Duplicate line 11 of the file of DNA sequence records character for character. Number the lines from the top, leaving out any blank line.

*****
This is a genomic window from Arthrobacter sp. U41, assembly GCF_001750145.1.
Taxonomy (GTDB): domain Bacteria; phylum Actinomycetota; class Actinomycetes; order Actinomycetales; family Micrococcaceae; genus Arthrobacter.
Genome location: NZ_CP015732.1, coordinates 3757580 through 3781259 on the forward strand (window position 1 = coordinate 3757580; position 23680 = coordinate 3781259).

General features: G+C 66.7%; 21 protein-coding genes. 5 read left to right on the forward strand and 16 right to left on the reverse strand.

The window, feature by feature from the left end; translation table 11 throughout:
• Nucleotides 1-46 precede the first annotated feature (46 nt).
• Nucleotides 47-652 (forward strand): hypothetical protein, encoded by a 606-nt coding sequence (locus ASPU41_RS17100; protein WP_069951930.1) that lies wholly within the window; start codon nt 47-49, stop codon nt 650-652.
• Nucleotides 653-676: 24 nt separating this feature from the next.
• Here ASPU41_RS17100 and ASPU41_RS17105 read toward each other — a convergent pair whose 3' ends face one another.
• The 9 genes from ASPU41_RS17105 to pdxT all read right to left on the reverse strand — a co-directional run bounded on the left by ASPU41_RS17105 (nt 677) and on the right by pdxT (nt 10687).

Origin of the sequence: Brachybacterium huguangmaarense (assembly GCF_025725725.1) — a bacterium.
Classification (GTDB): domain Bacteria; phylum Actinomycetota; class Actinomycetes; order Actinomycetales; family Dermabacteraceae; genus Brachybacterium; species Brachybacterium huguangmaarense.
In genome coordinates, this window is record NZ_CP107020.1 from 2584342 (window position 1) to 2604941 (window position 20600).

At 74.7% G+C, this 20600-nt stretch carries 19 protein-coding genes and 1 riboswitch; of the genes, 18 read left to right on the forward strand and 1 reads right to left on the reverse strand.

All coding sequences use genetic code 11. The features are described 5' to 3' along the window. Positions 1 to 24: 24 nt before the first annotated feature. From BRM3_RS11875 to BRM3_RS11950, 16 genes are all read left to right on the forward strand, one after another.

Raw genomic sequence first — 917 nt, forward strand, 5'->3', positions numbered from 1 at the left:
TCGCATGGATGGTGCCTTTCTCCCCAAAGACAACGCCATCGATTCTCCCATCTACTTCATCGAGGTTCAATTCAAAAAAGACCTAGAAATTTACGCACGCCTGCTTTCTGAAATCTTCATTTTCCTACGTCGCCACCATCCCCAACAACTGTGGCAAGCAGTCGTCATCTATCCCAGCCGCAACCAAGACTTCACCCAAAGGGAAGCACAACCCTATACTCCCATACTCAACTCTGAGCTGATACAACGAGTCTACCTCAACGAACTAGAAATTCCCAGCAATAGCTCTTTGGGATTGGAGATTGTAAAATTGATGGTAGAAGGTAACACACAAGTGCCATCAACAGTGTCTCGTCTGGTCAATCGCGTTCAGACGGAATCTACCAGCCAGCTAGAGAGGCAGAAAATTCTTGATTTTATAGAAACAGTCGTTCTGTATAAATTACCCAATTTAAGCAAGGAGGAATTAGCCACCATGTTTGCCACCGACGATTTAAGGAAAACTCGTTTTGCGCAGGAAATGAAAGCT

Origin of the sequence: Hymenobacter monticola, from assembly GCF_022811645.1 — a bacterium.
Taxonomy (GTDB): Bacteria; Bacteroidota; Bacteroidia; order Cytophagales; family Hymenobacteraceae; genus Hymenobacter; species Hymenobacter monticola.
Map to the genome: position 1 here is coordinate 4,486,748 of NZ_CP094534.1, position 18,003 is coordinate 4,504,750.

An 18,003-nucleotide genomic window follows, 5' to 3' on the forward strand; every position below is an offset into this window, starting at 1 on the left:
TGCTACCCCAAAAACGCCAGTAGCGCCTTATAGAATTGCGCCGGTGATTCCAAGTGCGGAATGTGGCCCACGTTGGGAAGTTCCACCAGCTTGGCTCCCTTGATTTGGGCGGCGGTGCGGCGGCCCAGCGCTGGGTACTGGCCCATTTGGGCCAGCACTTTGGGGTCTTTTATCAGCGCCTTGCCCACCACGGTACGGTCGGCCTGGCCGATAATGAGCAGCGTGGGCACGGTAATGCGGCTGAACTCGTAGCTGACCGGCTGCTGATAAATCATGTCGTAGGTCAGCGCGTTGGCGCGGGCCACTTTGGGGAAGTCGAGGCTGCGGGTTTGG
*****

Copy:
Origin of the sequence: Brachybacterium huguangmaarense (assembly GCF_025725725.1) — a bacterium.